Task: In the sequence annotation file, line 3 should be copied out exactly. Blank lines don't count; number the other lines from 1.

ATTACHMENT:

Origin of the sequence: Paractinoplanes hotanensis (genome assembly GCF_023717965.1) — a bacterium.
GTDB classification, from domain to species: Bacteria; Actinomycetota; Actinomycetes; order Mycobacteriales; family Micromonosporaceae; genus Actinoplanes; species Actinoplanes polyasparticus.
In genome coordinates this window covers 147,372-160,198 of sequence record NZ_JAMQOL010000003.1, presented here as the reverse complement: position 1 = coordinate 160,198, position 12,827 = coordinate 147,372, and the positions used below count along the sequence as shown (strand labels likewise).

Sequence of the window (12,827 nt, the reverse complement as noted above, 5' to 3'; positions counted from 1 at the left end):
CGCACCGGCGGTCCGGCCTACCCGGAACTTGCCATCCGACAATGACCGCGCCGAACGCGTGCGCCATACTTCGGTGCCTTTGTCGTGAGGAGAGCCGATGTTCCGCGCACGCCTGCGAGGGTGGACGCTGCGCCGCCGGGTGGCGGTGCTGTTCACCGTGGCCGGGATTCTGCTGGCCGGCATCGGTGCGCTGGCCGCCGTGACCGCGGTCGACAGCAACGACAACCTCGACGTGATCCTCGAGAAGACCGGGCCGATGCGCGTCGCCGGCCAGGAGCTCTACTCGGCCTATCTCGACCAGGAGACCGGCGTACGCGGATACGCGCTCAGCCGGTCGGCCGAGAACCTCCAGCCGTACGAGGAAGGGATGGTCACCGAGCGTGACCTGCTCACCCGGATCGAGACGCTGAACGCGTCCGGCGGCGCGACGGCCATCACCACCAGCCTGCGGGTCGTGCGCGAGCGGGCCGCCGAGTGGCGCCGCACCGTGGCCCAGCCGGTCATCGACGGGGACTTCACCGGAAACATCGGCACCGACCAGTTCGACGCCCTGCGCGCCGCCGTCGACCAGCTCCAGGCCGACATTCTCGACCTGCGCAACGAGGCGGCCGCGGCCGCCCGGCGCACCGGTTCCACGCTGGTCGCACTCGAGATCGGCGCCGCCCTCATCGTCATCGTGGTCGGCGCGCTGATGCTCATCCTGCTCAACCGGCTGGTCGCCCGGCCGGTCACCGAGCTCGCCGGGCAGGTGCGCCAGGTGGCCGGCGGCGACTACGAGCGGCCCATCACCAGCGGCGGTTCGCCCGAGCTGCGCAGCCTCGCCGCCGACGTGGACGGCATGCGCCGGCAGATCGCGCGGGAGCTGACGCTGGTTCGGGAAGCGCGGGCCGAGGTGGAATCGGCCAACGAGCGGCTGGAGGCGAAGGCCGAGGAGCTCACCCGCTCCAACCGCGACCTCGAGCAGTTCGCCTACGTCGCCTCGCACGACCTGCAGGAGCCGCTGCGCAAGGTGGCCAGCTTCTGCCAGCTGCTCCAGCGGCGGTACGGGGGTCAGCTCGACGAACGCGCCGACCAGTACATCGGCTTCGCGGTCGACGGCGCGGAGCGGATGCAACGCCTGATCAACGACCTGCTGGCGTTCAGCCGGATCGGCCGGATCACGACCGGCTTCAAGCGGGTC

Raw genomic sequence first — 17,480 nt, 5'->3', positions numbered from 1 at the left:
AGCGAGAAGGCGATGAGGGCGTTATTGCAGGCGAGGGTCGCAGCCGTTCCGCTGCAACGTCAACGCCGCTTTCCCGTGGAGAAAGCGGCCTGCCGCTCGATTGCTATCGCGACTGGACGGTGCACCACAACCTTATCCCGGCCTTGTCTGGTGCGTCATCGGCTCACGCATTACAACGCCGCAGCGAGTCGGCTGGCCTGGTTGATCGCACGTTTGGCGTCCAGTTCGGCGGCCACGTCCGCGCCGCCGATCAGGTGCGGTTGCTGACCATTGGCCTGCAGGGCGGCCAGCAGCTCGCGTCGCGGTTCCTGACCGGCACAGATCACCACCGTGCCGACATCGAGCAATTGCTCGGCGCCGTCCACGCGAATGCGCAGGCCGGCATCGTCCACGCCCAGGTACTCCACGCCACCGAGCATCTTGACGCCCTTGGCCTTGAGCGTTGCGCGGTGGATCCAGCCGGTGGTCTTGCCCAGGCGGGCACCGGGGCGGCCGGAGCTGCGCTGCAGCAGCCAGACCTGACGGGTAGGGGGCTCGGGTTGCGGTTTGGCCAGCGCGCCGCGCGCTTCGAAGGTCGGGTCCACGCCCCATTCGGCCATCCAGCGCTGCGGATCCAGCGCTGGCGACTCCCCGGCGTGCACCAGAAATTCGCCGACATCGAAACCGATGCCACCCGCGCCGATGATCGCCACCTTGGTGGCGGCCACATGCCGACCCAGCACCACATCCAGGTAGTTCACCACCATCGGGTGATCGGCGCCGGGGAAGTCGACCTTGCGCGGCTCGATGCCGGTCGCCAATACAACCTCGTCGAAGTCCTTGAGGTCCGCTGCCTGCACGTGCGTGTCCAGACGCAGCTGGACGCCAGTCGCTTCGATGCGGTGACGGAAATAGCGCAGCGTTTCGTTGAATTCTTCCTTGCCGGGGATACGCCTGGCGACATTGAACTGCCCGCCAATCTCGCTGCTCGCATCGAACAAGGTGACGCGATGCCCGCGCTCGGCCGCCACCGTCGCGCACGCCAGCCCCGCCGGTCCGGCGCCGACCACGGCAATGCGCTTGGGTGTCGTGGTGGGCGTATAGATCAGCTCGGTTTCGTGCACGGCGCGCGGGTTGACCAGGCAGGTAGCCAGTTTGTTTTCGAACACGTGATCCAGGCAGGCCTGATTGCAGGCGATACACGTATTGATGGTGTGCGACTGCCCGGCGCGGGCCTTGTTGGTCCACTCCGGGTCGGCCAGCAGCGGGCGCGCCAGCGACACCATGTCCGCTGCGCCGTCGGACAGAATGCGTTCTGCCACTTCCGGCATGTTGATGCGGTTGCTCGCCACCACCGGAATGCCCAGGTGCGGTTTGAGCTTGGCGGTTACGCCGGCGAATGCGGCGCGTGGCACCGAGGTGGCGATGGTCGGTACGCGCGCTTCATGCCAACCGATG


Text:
In genome coordinates this window covers 147,372-160,198 of sequence record NZ_JAMQOL010000003.1, presented here as the reverse complement: position 1 = coordinate 160,198, position 12,827 = coordinate 147,372, and the positions used below count along the sequence as shown (strand labels likewise).